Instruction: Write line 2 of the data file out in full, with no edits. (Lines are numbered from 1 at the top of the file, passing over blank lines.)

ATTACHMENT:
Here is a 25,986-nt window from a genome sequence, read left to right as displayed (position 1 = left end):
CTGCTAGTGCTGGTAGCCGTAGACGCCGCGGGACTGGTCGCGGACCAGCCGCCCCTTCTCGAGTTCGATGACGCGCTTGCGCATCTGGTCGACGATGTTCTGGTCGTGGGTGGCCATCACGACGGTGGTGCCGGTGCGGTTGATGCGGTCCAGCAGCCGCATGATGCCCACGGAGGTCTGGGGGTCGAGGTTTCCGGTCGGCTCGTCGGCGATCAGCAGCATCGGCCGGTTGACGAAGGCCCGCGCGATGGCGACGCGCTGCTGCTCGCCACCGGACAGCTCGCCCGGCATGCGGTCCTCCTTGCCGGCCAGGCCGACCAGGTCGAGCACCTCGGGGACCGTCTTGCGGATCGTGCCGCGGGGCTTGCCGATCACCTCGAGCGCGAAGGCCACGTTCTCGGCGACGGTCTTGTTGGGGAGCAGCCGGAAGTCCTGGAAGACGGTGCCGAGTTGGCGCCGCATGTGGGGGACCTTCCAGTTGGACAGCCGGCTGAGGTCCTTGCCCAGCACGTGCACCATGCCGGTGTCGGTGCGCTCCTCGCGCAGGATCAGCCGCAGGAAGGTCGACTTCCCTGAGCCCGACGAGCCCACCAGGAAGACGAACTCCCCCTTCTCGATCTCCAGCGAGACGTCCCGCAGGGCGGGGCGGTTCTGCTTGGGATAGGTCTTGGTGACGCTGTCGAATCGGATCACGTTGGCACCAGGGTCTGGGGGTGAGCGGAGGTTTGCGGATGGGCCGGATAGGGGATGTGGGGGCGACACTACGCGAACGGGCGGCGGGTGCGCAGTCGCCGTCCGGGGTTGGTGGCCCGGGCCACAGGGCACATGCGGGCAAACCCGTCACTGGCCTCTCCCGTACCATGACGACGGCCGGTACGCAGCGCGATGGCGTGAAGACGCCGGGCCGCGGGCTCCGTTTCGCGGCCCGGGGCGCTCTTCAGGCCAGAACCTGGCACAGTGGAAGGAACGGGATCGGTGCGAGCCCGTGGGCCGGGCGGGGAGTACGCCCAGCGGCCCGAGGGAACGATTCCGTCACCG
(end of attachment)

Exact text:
CTGCTAGTGCTGGTAGCCGTAGACGCCGCGGGACTGGTCGCGGACCAGCCGCCCCTTCTCGAGTTCGATGACGCGCTTGCGCATCTGGTCGACGATGTTCTGGTCGTGGGTGGCCATCACGACGGTGGTGCCGGTGCGGTTGATGCGGTCCAGCAGCCGCATGATGCCCACGGAGGTCTGGGGGTCGAGGTTTCCGGTCGGCTCGTCGGCGATCAGCAGCATCGGCCGGTTGACGAAGGCCCGCGCGATGGCGACGCGCTGCTGCTCGCCACCGGACAGCTCGCCCGGCATGCGGTCCTCCTTGCCGGCCAGGCCGACCAGGTCGAGCACCTCGGGGACCGTCTTGCGGATCGTGCCGCGGGGCTTGCCGATCACCTCGAGCGCGAAGGCCACGTTCTCGGCGACGGTCTTGTTGGGGAGCAGCCGGAAGTCCTGGAAGACGGTGCCGAGTTGGCGCCGCATGTGGGGGACCTTCCAGTTGGACAGCCGGCTGAGGTCCTTGCCCAGCACGTGCACCATGCCGGTGTCGGTGCGCTCCTCGCGCAGGATCAGCCGCAGGAAGGTCGACTTCCCTGAGCCCGACGAGCCCACCAGGAAGACGAACTCCCCCTTCTCGATCTCCAGCGAGACGTCCCGCAGGGCGGGGCGGTTCTGCTTGGGATAGGTCTTGGTGACGCTGTCGAATCGGATCACGTTGGCACCAGGGTCTGGGGGTGAGCGGAGGTTTGCGGATGGGCCGGATAGGGGATGTGGGGGCGACACTACGCGAACGGGCGGCGGGTGCGCAGTCGCCGTCCGGGGTTGGTGGCCCGGGCCACAGGGCACATGCGGGCAAACCCGTCACTGGCCTCTCCCGTACCATGACGACGGCCGGTACGCAGCGCGATGGCGTGAAGACGCCGGGCCGCGGGCTCCGTTTCGCGGCCCGGGGCGCTCTTCAGGCCAGAACCTGGCACAGTGGAAGGAACGGGATCGGTGCGAGCCCGTGGGCCGGGCGGGGAGTACGCCCAGCGGCCCGAGGGAACGATTCCGTCACCG